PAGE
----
5 Most Addictive Social Media Features

thumbs tapping on a phone social media

When you think of addiction, do you picture drug users living on the streets, gambling addicts stuck in front of a slot machine, or alcoholics congregating at the local bar? What if our country’s most vulnerable addicts look like the well-behaved, straight-A middle-school student down the street? That’s the new picture of addiction that lawyers are painting with a recent lawsuit against the company Meta Platforms, owner of popular social media sites like Facebook and Instagram.

What if our country’s most vulnerable addicts look like the well-behaved, straight-A middle-school student down the street? That’s the new picture of addiction lawyers are painting with a recent lawsuit against Meta Platforms. Click To Tweet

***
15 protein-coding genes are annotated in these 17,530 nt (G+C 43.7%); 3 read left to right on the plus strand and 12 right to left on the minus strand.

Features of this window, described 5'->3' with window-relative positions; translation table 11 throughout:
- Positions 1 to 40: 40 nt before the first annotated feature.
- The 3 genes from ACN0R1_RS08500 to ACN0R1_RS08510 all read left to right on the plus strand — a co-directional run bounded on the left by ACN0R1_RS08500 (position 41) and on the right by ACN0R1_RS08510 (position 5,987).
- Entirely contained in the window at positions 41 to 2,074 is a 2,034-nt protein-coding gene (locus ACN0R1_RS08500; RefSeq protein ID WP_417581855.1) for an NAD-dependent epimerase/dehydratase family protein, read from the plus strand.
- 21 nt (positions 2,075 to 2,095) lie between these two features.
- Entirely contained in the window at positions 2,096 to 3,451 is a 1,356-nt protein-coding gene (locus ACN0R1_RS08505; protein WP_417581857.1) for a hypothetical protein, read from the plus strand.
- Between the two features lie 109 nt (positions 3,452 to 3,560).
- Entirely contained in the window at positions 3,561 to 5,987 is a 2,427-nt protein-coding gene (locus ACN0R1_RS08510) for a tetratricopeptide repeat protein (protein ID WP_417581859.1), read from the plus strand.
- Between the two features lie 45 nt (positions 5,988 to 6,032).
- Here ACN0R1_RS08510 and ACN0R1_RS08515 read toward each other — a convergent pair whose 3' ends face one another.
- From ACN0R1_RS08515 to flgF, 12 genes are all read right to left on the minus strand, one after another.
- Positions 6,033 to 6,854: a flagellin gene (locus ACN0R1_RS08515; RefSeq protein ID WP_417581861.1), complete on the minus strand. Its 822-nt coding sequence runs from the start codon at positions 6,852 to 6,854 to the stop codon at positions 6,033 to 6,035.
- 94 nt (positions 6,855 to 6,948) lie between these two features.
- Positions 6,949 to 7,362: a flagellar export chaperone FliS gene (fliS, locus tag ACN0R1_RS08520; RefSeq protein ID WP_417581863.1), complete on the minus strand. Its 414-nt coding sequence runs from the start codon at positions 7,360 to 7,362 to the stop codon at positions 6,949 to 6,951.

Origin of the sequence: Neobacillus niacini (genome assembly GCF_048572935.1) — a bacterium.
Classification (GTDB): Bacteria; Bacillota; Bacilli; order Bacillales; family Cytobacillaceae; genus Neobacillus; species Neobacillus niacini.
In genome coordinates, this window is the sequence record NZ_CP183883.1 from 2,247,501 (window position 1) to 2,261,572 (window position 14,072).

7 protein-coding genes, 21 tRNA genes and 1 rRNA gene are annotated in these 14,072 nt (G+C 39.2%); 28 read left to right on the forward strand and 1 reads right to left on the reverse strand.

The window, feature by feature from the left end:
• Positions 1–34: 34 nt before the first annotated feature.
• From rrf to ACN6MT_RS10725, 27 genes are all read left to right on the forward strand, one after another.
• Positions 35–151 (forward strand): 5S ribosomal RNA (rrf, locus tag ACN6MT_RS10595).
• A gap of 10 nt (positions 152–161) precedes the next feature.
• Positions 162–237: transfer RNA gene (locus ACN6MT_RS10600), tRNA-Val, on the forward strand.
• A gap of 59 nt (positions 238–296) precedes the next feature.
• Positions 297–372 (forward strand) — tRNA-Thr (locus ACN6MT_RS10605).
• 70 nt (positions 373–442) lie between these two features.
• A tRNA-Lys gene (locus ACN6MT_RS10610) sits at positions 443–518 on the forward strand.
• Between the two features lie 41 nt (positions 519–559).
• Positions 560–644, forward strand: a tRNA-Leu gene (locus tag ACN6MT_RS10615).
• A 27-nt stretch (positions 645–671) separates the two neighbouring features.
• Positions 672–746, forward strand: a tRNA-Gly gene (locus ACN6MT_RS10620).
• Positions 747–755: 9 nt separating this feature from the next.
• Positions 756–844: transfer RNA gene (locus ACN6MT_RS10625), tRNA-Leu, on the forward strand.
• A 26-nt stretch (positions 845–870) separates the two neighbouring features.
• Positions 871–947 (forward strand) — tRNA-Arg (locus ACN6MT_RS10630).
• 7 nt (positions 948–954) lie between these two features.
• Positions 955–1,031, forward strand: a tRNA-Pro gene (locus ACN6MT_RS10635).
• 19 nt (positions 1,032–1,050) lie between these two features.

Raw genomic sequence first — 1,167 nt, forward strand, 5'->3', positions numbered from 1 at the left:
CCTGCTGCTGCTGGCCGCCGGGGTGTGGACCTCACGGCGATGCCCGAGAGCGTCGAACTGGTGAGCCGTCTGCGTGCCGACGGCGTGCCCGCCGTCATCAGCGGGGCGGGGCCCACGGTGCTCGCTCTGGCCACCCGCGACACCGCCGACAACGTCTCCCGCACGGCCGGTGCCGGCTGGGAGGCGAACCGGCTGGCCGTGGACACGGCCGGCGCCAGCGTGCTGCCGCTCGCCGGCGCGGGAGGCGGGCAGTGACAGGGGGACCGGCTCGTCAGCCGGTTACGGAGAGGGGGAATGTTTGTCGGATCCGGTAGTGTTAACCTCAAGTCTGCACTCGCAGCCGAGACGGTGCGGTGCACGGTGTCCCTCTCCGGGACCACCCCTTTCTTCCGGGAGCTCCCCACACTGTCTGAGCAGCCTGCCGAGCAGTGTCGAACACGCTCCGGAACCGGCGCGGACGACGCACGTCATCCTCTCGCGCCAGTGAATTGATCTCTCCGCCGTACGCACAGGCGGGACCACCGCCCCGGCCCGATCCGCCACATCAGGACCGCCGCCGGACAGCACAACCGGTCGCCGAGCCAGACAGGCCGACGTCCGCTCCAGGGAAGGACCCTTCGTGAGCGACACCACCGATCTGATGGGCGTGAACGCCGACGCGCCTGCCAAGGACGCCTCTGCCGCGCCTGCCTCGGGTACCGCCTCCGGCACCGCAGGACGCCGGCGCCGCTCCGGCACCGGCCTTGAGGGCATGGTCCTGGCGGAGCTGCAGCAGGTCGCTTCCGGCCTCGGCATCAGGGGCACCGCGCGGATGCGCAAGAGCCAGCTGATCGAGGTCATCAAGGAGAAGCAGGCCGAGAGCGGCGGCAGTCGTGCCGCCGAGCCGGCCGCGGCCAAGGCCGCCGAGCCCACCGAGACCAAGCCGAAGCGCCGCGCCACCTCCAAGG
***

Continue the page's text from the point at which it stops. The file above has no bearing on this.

In a filing on October 24, 2023, attorneys general in dozens of U.S. states charged that Meta “has contributed to a teen mental health epidemic by intentionally designing its Platforms to ensnare children’s attention.”

In the filing from the state of New Hampshire, for example, attorneys outlined specific addictive features that they believe have been intentionally designed to manipulate, engage, and monetize young people, leading to excessive and even compulsive usage.

According to the suit, Meta is aware that children are using its social media sites in a harmful manner, but the company refuses to change its systems to protect youth safety and mental health. Below are the 5 key features attorneys are calling out for their potentially damaging effects on young people. How many have you fallen prey to?


  1. Personalization Algorithms

In order to personalize content to its users’ interests, Meta utilizes algorithms that present supposedly pertinent information, both on the Main Feed page and the search-driven Explore Feed. But accusers say that the algorithms are designed to suck in young users with a “variable reward schedule.”

This is a strategy used for slot machines: People keep pulling the lever because they don’t know what’s coming next, but they have the potential to win money. This triggers a release of dopamine, the chemical associated with anticipating pleasure.